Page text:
Unruly Speech explores how Uyghurs in China and in the diaspora transgress sociopolitical limits with "unruly" communication practices in a quest for change. Drawing on research in China, the United States, and Germany, Saskia Witteborn situates her study against the backdrop of displacement and shows how naming practices and witness accounts become potent ways of resistance in everyday interactions and in global activism. Featuring the voices of Uyghurs from three continents, Unruly Speech analyzes the discursive and material force of place names, social media, surveillance, and the link between witnessing and the discourse on human rights. The book provides a granular view of disruptive communication: its global political moorings and socio-technical control. The rich ethnographic study will appeal to audiences interested in migration and displacement, language and social interaction, advocacy, digital surveillance, and a transnational China.
About the author
Saskia Witteborn is Associate Professor in the School of Journalism and Communication at The Chinese University of Hong Kong (CUHK). She coauthored the SAGE Handbook of Media and Migration (2020) and Together: Communicating Interpersonally: A Social Construction Approach (6th ed., 2005).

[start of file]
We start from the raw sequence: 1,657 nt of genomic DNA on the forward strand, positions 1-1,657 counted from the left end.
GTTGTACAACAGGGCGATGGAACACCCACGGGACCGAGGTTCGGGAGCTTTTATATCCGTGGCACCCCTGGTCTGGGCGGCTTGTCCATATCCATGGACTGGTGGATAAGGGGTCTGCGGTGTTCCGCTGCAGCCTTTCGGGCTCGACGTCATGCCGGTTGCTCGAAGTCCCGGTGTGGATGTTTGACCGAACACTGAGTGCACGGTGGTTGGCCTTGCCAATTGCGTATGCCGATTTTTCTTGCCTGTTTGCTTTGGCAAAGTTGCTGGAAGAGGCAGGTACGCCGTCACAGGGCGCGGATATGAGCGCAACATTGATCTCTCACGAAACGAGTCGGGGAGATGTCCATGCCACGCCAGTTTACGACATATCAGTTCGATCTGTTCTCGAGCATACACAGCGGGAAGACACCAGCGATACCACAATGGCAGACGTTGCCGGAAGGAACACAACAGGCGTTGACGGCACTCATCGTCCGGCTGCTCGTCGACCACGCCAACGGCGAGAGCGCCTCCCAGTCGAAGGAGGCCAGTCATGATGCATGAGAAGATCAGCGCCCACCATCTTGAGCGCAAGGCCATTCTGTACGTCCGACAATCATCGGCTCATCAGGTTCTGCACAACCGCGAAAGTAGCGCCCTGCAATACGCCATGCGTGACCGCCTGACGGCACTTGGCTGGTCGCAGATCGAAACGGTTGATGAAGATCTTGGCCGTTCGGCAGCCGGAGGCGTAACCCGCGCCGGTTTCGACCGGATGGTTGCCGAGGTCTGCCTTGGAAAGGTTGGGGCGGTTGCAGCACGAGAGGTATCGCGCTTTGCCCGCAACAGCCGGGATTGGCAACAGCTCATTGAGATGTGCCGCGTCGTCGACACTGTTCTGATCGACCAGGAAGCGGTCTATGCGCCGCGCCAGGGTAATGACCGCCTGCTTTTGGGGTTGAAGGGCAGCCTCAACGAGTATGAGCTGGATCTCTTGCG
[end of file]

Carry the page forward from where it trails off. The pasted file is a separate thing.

"Based on a rigorous, multi-sited ethnography conducted in Xinjiang and within diasporas in Germany and the United States, Unruly Speech is a thorough inquiry into transgressive spaces of testimony and advocacy under digital surveillance in totalitarian regimes. It provides an important contribution to the anthropology of resistance."
—Didier Fassin, Institute for Advanced Study and the Collège de France
"Unruly Speech is a compelling multi-sited ethnography of Uyghur communication practices as they are shaped by both oppressive state measures and migratory routes. Addressing the special affordances and hazards of digital media, this book makes a significant and timely contribution to communication research and to the study of globalization through its emphasis on transnational movement and process."
—Tamar Katriel, author of Defiant Discourse